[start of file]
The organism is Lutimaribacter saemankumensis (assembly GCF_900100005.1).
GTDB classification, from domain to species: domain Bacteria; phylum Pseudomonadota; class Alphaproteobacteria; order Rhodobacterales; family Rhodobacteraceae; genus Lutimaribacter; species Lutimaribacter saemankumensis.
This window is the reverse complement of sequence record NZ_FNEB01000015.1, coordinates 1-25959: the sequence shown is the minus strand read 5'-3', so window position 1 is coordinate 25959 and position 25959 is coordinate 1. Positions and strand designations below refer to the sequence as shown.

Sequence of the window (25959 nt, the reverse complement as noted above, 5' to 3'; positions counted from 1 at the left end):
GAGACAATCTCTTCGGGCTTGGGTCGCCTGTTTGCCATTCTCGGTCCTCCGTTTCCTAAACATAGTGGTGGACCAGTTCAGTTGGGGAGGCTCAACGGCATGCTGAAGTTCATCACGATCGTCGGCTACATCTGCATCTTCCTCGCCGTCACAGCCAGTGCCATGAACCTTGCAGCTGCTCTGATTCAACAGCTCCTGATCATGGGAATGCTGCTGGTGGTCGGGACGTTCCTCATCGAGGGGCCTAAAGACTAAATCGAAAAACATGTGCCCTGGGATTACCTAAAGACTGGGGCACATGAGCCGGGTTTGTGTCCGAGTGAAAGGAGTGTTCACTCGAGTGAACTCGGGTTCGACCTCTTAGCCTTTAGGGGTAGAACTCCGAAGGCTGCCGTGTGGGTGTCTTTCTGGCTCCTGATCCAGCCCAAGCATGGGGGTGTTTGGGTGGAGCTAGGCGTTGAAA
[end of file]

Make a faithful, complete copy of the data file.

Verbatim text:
The organism is Lutimaribacter saemankumensis (assembly GCF_900100005.1).
GTDB classification, from domain to species: domain Bacteria; phylum Pseudomonadota; class Alphaproteobacteria; order Rhodobacterales; family Rhodobacteraceae; genus Lutimaribacter; species Lutimaribacter saemankumensis.
This window is the reverse complement of sequence record NZ_FNEB01000015.1, coordinates 1-25959: the sequence shown is the minus strand read 5'-3', so window position 1 is coordinate 25959 and position 25959 is coordinate 1. Positions and strand designations below refer to the sequence as shown.

Sequence of the window (25959 nt, the reverse complement as noted above, 5' to 3'; positions counted from 1 at the left end):
GAGACAATCTCTTCGGGCTTGGGTCGCCTGTTTGCCATTCTCGGTCCTCCGTTTCCTAAACATAGTGGTGGACCAGTTCAGTTGGGGAGGCTCAACGGCATGCTGAAGTTCATCACGATCGTCGGCTACATCTGCATCTTCCTCGCCGTCACAGCCAGTGCCATGAACCTTGCAGCTGCTCTGATTCAACAGCTCCTGATCATGGGAATGCTGCTGGTGGTCGGGACGTTCCTCATCGAGGGGCCTAAAGACTAAATCGAAAAACATGTGCCCTGGGATTACCTAAAGACTGGGGCACATGAGCCGGGTTTGTGTCCGAGTGAAAGGAGTGTTCACTCGAGTGAACTCGGGTTCGACCTCTTAGCCTTTAGGGGTAGAACTCCGAAGGCTGCCGTGTGGGTGTCTTTCTGGCTCCTGATCCAGCCCAAGCATGGGGGTGTTTGGGTGGAGCTAGGCGTTGAAA